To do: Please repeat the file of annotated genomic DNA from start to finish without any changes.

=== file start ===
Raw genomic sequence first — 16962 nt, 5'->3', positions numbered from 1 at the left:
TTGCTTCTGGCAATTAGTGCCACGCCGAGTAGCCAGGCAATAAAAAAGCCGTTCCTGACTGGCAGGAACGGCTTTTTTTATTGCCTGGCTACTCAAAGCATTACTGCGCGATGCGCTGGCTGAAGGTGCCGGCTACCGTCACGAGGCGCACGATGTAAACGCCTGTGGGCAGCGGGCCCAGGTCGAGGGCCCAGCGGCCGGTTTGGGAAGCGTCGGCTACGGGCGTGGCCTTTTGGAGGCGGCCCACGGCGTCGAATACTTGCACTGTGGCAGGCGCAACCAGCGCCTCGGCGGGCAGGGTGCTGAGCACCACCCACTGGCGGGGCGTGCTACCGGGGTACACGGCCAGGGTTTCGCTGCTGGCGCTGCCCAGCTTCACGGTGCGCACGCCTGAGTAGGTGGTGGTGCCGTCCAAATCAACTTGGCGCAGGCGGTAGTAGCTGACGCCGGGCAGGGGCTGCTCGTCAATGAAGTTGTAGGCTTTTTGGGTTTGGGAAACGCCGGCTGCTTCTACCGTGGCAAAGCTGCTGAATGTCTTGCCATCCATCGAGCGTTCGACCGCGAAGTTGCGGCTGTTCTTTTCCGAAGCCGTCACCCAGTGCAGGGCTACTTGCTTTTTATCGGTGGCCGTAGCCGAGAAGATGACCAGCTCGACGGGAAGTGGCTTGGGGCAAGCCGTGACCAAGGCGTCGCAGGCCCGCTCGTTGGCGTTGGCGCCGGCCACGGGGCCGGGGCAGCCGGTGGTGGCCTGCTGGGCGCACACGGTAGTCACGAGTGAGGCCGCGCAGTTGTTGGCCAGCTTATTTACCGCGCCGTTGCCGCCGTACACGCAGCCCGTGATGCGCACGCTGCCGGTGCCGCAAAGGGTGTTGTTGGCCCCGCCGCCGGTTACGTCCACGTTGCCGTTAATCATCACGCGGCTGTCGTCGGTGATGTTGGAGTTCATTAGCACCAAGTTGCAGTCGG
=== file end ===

Raw genomic sequence first — 16962 nt, 5'->3', positions numbered from 1 at the left:
TTGCTTCTGGCAATTAGTGCCACGCCGAGTAGCCAGGCAATAAAAAAGCCGTTCCTGACTGGCAGGAACGGCTTTTTTTATTGCCTGGCTACTCAAAGCATTACTGCGCGATGCGCTGGCTGAAGGTGCCGGCTACCGTCACGAGGCGCACGATGTAAACGCCTGTGGGCAGCGGGCCCAGGTCGAGGGCCCAGCGGCCGGTTTGGGAAGCGTCGGCTACGGGCGTGGCCTTTTGGAGGCGGCCCACGGCGTCGAATACTTGCACTGTGGCAGGCGCAACCAGCGCCTCGGCGGGCAGGGTGCTGAGCACCACCCACTGGCGGGGCGTGCTACCGGGGTACACGGCCAGGGTTTCGCTGCTGGCGCTGCCCAGCTTCACGGTGCGCACGCCTGAGTAGGTGGTGGTGCCGTCCAAATCAACTTGGCGCAGGCGGTAGTAGCTGACGCCGGGCAGGGGCTGCTCGTCAATGAAGTTGTAGGCTTTTTGGGTTTGGGAAACGCCGGCTGCTTCTACCGTGGCAAAGCTGCTGAATGTCTTGCCATCCATCGAGCGTTCGACCGCGAAGTTGCGGCTGTTCTTTTCCGAAGCCGTCACCCAGTGCAGGGCTACTTGCTTTTTATCGGTGGCCGTAGCCGAGAAGATGACCAGCTCGACGGGAAGTGGCTTGGGGCAAGCCGTGACCAAGGCGTCGCAGGCCCGCTCGTTGGCGTTGGCGCCGGCCACGGGGCCGGGGCAGCCGGTGGTGGCCTGCTGGGCGCACACGGTAGTCACGAGTGAGGCCGCGCAGTTGTTGGCCAGCTTATTTACCGCGCCGTTGCCGCCGTACACGCAGCCCGTGATGCGCACGCTGCCGGTGCCGCAAAGGGTGTTGTTGGCCCCGCCGCCGGTTACGTCCACGTTGCCGTTAATCATCACGCGGCTGTCGTCGGTGATGTTGGAGTTCATTAGCACCAAGTTGCAGTCGG